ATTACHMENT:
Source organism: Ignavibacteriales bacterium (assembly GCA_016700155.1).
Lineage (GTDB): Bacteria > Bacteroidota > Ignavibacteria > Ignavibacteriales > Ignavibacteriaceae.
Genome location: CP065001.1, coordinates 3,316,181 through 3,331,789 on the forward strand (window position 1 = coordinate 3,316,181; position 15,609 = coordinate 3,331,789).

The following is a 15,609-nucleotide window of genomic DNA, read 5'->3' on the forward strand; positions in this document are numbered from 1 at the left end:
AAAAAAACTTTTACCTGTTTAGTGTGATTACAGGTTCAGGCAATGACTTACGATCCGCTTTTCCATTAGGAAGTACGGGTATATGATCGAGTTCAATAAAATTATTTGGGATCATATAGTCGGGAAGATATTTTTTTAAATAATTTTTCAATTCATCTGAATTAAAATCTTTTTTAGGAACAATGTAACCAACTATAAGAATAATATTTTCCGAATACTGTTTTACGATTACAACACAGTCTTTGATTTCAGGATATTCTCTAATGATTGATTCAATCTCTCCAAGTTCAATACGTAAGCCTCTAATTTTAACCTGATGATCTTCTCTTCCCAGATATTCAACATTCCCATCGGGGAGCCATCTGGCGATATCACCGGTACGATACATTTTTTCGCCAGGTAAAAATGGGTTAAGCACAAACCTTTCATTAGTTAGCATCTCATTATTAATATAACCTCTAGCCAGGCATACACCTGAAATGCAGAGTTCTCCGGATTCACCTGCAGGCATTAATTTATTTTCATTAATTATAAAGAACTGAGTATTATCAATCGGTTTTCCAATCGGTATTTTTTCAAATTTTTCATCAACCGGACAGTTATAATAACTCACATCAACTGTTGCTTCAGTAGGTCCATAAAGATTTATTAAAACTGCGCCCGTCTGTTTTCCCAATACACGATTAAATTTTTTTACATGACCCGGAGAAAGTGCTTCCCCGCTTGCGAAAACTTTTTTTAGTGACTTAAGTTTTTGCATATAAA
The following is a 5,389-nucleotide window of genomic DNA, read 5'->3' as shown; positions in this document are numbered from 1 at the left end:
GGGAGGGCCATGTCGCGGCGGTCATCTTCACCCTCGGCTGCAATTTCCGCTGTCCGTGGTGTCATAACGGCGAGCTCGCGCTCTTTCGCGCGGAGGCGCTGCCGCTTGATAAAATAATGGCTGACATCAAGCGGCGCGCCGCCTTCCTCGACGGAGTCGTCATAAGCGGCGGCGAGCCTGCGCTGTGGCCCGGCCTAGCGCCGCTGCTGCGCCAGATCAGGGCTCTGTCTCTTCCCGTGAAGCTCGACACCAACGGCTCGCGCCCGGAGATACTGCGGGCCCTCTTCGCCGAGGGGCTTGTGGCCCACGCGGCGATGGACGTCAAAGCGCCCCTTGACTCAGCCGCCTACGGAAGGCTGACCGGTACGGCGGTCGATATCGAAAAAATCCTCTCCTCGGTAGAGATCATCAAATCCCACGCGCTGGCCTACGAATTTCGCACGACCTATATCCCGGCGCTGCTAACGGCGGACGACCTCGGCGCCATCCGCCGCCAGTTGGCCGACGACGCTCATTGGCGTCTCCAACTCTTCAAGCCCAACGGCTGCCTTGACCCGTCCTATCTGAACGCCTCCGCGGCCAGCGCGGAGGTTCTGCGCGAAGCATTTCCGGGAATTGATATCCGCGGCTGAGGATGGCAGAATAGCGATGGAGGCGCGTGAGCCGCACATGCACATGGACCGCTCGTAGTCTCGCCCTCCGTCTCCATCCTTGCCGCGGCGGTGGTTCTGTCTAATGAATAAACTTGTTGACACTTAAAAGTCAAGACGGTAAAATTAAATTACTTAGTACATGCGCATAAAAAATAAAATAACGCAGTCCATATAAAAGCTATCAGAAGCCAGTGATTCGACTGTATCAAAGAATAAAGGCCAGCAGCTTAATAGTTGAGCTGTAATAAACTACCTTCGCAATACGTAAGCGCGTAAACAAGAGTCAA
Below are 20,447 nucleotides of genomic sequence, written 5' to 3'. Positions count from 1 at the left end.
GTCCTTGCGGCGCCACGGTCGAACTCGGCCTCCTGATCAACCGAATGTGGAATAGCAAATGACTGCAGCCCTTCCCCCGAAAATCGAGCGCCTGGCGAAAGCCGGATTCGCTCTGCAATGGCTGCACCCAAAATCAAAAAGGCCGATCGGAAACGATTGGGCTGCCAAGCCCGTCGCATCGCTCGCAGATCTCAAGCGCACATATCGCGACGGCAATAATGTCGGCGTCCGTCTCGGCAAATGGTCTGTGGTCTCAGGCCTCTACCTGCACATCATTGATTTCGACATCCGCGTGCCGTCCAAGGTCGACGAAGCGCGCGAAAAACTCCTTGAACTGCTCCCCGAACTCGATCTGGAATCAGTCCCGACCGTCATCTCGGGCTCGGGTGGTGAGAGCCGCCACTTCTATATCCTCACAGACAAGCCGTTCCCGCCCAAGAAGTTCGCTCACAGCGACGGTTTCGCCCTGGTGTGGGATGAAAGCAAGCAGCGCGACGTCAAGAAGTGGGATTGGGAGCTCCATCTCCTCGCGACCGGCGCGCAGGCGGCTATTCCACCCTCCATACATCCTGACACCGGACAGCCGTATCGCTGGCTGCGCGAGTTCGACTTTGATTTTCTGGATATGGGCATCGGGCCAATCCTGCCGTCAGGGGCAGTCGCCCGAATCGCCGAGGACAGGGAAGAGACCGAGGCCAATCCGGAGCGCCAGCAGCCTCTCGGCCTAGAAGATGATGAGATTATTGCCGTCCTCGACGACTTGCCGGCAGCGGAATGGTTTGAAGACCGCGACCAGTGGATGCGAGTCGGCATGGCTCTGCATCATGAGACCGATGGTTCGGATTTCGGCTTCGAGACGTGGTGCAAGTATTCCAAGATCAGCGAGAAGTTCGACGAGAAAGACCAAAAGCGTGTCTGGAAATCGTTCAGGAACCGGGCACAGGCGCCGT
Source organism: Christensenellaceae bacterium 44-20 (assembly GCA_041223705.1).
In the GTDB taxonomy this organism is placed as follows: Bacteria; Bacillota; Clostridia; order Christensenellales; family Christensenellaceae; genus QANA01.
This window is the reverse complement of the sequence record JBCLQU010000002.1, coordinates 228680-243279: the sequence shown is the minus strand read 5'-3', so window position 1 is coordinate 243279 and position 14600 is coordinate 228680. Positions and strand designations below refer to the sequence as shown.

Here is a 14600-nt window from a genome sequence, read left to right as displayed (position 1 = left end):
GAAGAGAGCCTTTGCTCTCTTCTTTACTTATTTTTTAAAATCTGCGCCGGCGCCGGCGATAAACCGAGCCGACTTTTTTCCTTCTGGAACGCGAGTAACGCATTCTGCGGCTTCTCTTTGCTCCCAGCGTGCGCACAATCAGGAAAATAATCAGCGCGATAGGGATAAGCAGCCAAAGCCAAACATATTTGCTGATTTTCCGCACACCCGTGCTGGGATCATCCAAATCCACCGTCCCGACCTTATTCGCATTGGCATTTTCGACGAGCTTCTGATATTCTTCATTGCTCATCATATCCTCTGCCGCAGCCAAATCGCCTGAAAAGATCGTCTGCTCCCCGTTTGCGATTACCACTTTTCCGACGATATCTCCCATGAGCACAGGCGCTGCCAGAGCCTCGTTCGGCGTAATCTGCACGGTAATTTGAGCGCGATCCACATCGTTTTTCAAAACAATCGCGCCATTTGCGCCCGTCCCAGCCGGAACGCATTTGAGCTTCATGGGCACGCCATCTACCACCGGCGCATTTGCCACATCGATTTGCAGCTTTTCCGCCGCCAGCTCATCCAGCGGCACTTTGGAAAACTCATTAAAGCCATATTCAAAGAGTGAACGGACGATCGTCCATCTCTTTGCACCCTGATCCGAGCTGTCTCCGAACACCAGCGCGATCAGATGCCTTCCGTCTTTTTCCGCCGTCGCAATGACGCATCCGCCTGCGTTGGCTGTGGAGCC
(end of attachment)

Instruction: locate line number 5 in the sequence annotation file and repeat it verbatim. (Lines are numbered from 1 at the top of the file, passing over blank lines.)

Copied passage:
AAAAAAACTTTTACCTGTTTAGTGTGATTACAGGTTCAGGCAATGACTTACGATCCGCTTTTCCATTAGGAAGTACGGGTATATGATCGAGTTCAATAAAATTATTTGGGATCATATAGTCGGGAAGATATTTTTTTAAATAATTTTTCAATTCATCTGAATTAAAATCTTTTTTAGGAACAATGTAACCAACTATAAGAATAATATTTTCCGAATACTGTTTTACGATTACAACACAGTCTTTGATTTCAGGATATTCTCTAATGATTGATTCAATCTCTCCAAGTTCAATACGTAAGCCTCTAATTTTAACCTGATGATCTTCTCTTCCCAGATATTCAACATTCCCATCGGGGAGCCATCTGGCGATATCACCGGTACGATACATTTTTTCGCCAGGTAAAAATGGGTTAAGCACAAACCTTTCATTAGTTAGCATCTCATTATTAATATAACCTCTAGCCAGGCATACACCTGAAATGCAGAGTTCTCCGGATTCACCTGCAGGCATTAATTTATTTTCATTAATTATAAAGAACTGAGTATTATCAATCGGTTTTCCAATCGGTATTTTTTCAAATTTTTCATCAACCGGACAGTTATAATAACTCACATCAACTGTTGCTTCAGTAGGTCCATAAAGATTTATTAAAACTGCGCCCGTCTGTTTTCCCAATACACGATTAAATTTTTTTACATGACCCGGAGAAAGTGCTTCCCCGCTTGCGAAAACTTTTTTTAGTGACTTAAGTTTTTGCATATAAA